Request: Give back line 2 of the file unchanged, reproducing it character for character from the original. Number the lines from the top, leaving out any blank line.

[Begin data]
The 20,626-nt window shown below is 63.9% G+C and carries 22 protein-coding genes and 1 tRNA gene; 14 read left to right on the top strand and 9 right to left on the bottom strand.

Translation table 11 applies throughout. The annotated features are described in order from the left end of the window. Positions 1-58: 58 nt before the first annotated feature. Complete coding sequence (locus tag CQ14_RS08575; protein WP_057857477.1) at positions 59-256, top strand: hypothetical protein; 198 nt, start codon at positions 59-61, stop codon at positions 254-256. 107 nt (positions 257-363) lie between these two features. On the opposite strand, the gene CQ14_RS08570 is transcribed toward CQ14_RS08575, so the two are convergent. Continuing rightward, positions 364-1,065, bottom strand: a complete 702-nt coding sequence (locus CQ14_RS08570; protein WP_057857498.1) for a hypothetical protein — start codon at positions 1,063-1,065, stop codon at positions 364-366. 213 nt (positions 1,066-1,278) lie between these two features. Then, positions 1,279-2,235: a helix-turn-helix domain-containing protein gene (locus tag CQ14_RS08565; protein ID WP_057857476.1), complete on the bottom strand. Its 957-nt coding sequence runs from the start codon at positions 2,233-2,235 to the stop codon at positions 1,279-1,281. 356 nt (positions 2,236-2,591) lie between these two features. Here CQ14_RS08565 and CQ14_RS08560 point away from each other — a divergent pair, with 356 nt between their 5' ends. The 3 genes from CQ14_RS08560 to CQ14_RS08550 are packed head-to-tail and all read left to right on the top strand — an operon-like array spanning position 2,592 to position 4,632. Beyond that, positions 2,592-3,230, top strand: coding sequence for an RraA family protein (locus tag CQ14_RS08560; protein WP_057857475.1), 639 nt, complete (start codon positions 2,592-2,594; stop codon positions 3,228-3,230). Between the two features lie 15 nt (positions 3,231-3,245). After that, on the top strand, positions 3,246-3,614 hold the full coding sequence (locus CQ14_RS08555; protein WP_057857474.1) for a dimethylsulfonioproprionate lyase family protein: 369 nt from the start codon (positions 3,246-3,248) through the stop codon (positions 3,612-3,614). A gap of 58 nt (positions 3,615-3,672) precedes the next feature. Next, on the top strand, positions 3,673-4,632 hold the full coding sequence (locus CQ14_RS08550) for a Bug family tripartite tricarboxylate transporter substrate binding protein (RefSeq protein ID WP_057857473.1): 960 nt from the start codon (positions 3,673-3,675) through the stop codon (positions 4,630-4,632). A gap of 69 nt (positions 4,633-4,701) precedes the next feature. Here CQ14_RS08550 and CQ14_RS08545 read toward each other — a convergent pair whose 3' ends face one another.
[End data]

Translation table 11 applies throughout. The annotated features are described in order from the left end of the window. Positions 1-58: 58 nt before the first annotated feature. Complete coding sequence (locus tag CQ14_RS08575; protein WP_057857477.1) at positions 59-256, top strand: hypothetical protein; 198 nt, start codon at positions 59-61, stop codon at positions 254-256. 107 nt (positions 257-363) lie between these two features. On the opposite strand, the gene CQ14_RS08570 is transcribed toward CQ14_RS08575, so the two are convergent. Continuing rightward, positions 364-1,065, bottom strand: a complete 702-nt coding sequence (locus CQ14_RS08570; protein WP_057857498.1) for a hypothetical protein — start codon at positions 1,063-1,065, stop codon at positions 364-366. 213 nt (positions 1,066-1,278) lie between these two features. Then, positions 1,279-2,235: a helix-turn-helix domain-containing protein gene (locus tag CQ14_RS08565; protein ID WP_057857476.1), complete on the bottom strand. Its 957-nt coding sequence runs from the start codon at positions 2,233-2,235 to the stop codon at positions 1,279-1,281. 356 nt (positions 2,236-2,591) lie between these two features. Here CQ14_RS08565 and CQ14_RS08560 point away from each other — a divergent pair, with 356 nt between their 5' ends. The 3 genes from CQ14_RS08560 to CQ14_RS08550 are packed head-to-tail and all read left to right on the top strand — an operon-like array spanning position 2,592 to position 4,632. Beyond that, positions 2,592-3,230, top strand: coding sequence for an RraA family protein (locus tag CQ14_RS08560; protein WP_057857475.1), 639 nt, complete (start codon positions 2,592-2,594; stop codon positions 3,228-3,230). Between the two features lie 15 nt (positions 3,231-3,245). After that, on the top strand, positions 3,246-3,614 hold the full coding sequence (locus CQ14_RS08555; protein WP_057857474.1) for a dimethylsulfonioproprionate lyase family protein: 369 nt from the start codon (positions 3,246-3,248) through the stop codon (positions 3,612-3,614). A gap of 58 nt (positions 3,615-3,672) precedes the next feature. Next, on the top strand, positions 3,673-4,632 hold the full coding sequence (locus CQ14_RS08550) for a Bug family tripartite tricarboxylate transporter substrate binding protein (RefSeq protein ID WP_057857473.1): 960 nt from the start codon (positions 3,673-3,675) through the stop codon (positions 4,630-4,632). A gap of 69 nt (positions 4,633-4,701) precedes the next feature. Here CQ14_RS08550 and CQ14_RS08545 read toward each other — a convergent pair whose 3' ends face one another.